Could you please explain the difference between trusting existence and fatalism?
The difference between trust and fate is very subtle. On the surface it seems they mean exactly the same thing, but in reality they are diametrically opposite experiences.
Fate is a consolation. You are poor, and you see others getting richer and richer – some consolation is needed. You do everything and you do it honestly, truthfully, morally. You never use wrong means; still you are a failure. And you see others being dishonest, cunning, insincere, immoral, criminal, using all kinds of wrong means and succeeding, becoming richer, attaining power, prestige. How to explain it?
It is not new. Since the very beginning man has been puzzled by it. And he had to create some idea as a consolation. Fatr, kismet, destiny, God – everything is written in the lines of your hand, in the lines of your forehead; everything is predetermined in your birthchart, you cannot do anything against it. The forces that have determined your life are too big. You are going to fail; it is better to accept your failure as destiny. It hurts less to say it is fate; it gives consolation. It is not your doing, it is not your failure – what can you do against the stars?
You cannot determine your birth time and the day and the year.
You come into the world just like an actor, comes onto the stage fully prepared. He cannot change anything.
The belief in fate is simply a consolation because we cannot accept our failure as failure.
And we cannot accept our failure for another reason – because it has implications for all our moral values: “We were honest, we were moral, we followed right means, we were truthful, and yet we failed. And the other person was dishonest, cunning, insincere, immoral, criminal, and yet he succeeded”.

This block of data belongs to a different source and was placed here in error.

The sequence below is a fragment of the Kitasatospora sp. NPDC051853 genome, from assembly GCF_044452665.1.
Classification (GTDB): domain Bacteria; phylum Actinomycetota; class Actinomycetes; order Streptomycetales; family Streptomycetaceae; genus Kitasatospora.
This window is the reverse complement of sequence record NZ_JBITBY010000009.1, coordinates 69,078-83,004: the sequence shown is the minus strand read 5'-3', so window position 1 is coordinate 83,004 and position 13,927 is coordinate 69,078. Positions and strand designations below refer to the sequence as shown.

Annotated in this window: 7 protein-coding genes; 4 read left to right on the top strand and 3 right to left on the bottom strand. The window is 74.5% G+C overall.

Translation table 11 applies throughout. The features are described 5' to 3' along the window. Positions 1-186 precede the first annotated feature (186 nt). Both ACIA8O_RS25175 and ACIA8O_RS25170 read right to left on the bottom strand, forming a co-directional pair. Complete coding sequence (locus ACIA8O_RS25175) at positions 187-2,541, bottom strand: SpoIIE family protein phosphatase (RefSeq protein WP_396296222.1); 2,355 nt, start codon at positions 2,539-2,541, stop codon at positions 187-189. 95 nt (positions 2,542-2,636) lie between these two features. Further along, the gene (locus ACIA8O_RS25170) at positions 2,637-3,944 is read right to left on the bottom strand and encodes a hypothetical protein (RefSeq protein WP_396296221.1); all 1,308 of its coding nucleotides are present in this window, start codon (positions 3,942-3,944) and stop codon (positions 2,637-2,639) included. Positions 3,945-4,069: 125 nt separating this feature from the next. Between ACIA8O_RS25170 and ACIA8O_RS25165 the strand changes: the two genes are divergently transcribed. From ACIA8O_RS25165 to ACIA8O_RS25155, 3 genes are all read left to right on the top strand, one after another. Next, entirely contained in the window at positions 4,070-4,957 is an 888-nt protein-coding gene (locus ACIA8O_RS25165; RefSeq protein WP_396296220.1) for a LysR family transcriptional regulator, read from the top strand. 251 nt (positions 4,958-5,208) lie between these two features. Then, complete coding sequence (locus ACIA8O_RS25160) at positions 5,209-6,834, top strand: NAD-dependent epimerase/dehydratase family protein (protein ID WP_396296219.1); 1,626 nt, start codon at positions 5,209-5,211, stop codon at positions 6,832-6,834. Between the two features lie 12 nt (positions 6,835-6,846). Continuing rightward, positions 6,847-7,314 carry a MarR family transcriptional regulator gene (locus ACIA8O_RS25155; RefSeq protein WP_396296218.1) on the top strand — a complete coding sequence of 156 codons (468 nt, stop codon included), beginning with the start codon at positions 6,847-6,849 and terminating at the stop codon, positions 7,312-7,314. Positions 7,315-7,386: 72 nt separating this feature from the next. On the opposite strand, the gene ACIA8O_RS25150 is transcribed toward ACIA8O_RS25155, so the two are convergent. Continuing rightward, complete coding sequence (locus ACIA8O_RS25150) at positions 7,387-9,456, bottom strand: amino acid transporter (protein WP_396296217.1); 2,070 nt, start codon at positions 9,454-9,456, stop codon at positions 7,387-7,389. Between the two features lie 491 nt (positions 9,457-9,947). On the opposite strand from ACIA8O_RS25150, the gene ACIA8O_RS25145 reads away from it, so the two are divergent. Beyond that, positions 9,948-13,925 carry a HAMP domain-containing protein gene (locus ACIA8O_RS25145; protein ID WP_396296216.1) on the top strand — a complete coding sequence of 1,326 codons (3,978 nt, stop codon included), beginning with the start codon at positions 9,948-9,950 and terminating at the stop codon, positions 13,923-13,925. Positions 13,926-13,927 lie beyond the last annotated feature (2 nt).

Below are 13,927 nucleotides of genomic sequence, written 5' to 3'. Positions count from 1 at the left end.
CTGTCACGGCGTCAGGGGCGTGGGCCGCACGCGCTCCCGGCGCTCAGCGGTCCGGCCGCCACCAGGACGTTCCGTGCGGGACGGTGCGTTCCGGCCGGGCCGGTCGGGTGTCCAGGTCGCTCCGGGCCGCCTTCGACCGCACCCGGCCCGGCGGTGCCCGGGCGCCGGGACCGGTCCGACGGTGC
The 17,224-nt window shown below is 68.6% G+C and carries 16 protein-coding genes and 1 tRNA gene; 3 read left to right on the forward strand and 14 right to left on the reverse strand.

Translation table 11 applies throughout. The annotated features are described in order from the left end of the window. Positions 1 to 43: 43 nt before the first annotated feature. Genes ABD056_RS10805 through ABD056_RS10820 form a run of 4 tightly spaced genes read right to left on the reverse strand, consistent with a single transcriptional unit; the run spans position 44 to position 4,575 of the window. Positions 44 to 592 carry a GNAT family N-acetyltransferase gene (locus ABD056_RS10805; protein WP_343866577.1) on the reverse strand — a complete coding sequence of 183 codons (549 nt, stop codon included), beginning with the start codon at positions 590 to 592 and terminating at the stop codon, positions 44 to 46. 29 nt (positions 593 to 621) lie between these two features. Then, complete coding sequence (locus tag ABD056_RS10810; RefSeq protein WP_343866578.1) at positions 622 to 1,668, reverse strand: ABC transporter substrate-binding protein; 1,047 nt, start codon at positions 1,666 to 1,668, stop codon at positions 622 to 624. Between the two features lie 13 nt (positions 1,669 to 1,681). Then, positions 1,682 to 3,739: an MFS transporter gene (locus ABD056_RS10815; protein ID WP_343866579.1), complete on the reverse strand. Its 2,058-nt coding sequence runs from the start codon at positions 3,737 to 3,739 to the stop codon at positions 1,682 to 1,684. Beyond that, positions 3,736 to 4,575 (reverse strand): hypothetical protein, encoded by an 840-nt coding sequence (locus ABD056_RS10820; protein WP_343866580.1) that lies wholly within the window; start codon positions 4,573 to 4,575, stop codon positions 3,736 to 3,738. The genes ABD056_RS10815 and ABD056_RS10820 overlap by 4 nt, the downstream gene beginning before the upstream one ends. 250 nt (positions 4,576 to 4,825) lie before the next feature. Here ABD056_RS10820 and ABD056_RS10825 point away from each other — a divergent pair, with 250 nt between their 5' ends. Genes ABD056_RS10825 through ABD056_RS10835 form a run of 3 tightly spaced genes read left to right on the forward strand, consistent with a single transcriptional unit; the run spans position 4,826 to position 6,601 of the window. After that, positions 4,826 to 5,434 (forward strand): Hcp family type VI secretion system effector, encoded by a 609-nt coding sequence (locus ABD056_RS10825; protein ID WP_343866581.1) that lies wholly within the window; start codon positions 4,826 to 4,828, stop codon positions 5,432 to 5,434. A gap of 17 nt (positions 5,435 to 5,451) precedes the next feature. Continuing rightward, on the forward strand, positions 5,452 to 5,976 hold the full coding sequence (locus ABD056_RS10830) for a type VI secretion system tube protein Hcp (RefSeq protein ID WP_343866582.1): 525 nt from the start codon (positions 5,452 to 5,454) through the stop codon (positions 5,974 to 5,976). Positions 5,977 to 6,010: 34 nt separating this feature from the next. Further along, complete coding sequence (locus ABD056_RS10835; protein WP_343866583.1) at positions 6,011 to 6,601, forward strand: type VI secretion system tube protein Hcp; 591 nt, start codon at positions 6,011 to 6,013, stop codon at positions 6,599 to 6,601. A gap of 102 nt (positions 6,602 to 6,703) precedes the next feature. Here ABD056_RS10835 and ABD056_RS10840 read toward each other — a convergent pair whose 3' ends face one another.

Now, the whole moral system teaches that truth is going to win, that morality is going to win, that honestly is going to win. But in life we see that all the honest people are losing and immoral people are gaining. The cunning, the clever become powerful. The simple and the innocent are crushed. Our whole value system is at stake.
So it was necessary for the priests and the prophets to find a way in which your failure would not be your failure. “You cannot do anything, it is written in your fate. Your failure is not the failure of your sincerity, morality, honesty. And the other person’s success is not the success of wrong means, dishonesty, cunningness – it is his fate.And as far as fate is concerned, nothing can change it – neither honestly nor dishonestly. Yes, because you have been honest you will have a better fate in your future life. Because he has been dishonest, he will have a bitter fate in his future life.
So this way a beautiful consolation, and a beautiful defense – rational – for our moral system.
But it is all bogus.
The truth is, the man has succeeded because of dishonestly, not because of his fate. He has succeeded because of his immorality he has succeeded because he goes not care what kind of means he is using.